FIRESIDE CHAT WITH VICTOR PANG

victor pang, metadesignWe were fortunate enough to host Victor Pang at our office this week. Victor hails from MetaDesign Beijing, brimming with passion for branding and the creative process. He speaks English and three dialects of Chinese: Mandarin, Cantonese, and Hunan (but dreams in English, mostly). We sat down with Victor to learn about his background and his perspective of branding in China.

What’s your story and role in Beijing? How long have you been at MetaDesign?
I started as a junior client manager four years ago, back when we only had four people. I did a lot of translation work and helped facilitate and plan meetings. I’m grateful for participating in workshops with Rupali Steinmeyer, MetaDesign Berlin’s Managing Director, as well as executive board members, who gave me insight into design thinking and how they do business – negotiations, identifying client needs, steering the conversation and closing deals. As we grew – we’re at 30 people now and growing – I worked my way up to become a Client Services Manager. In this role, I am very involved with our clients and contribute often to our strategy team, developing content for clients.

We have a global methodology – but I twist it to meet local needs. My passion is delivering and building stories. I delight in seeing people find our stories to be useful and meaningful in terms of giving them alternative perspectives to look at things and solving their business problems. My favorite part of my job is working with my team to develop something really different. I feel like people are looking for that – and as a branding firm, we can have a big impact to how companies see, run and evolve their business. I feel very lucky to have started here.

Talk to us about branding in China.
The branding market in the US is very mature; the concept of branding is established. In China it is still evolving. Our business is all about people – whether you can create a good vibe to spark great contents and how you can deliver it. At our Beijing office, we involve the client during the entire process, and we make sure strategy is the solid and comprehensive enough to support the rest of the creative process. After the strategy has been defined, we constantly ask the question, ‘Is this on strategy? Is this on brand?’ when creating the visual system. So you can see we very much speak to our tagline ‘Visible Strategies.’ We believed that there ARE thousands of ‘beautiful’ designs, but there IS only one design that best suits the specific business need.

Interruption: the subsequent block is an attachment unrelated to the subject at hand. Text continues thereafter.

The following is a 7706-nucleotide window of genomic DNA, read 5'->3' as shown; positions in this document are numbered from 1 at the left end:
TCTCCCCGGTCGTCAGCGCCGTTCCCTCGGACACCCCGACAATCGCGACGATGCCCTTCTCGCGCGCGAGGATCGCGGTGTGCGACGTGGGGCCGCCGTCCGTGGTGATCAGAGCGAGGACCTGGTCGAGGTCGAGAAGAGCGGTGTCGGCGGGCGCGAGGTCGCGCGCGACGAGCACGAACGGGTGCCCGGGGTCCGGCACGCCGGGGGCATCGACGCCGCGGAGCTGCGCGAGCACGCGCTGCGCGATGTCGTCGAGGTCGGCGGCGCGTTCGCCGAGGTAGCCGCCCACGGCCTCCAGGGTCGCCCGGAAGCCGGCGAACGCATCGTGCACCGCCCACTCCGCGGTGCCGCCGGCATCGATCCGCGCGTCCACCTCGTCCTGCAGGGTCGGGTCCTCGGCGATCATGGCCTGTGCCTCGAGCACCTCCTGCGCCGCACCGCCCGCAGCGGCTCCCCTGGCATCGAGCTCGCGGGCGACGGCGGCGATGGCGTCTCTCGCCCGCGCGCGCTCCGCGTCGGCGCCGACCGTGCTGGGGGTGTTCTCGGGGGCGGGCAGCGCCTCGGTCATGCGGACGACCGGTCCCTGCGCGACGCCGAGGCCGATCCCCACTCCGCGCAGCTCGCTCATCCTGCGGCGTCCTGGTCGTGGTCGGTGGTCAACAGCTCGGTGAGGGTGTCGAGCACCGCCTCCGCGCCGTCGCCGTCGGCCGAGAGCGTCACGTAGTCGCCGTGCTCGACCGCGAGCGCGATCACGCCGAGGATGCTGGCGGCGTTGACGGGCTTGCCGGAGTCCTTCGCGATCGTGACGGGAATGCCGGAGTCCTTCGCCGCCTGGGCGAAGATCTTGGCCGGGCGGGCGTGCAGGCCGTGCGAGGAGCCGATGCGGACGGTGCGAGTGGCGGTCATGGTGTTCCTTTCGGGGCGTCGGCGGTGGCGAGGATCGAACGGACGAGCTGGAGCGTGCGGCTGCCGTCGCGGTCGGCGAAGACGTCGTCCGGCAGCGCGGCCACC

What are the cultural differences between the San Francisco and Beijing offices?
The office here in San Francisco is much more spacious. And you play music all day long! This is not the case in Beijing. Although, we actually have a tradition to play music loud on Friday afternoons, but just the client service corner. Each one of us will get the chance to play one song. Sometimes, if the previous song is not so good, when it finished, you will be like hallelujah, my turn! Here in San Francisco, you feel more relaxed, and with all the light streaming through the windows – beautiful.

America is all about individuation I feel, so people here can work on their own, at their own desks, or just be on their own…but in China, things are more interlinked, there are more things you should consider, as a member of a community, so is not just self.

What are some of your favorite brands?
Right now, it’s Misfit Wearables. Their brand appears to me as ‘beyond boundaries’, and I can feel that concept applied to absolutely everything they do. They are inspiring, they have lots of positive energy, and they communicate well – from how they talk about their name to how they design their products. They reduce everything down to what is absolutely necessary and will help the consumer. The concept is that their product should be facilitating, and they intertwine it into every aspect of the company.

Branding can be a philosophy. That’s why I like Misfit – they give me a feeling that their strong believe goes down to not only all the touch-points in a traditional marketing sense, but also their set-up of the business – which beyond the boundaries of marketing. WELEDA from Germany is another example of a brand that does this well, and I hope one day we can make their appearance reflect the same depth and quality of their philosophy. Having your brand rooted in a philosophy enhances the whole experience. In a good brand, each touchpoint should reflect the brand – it contributes to building up the whole experience.

You went to Burning Man. We won’t ask too many details…but is there a sentence that sums up your experience? 
There’s only one way to find out!

About Molly Davis Lind

Just be.

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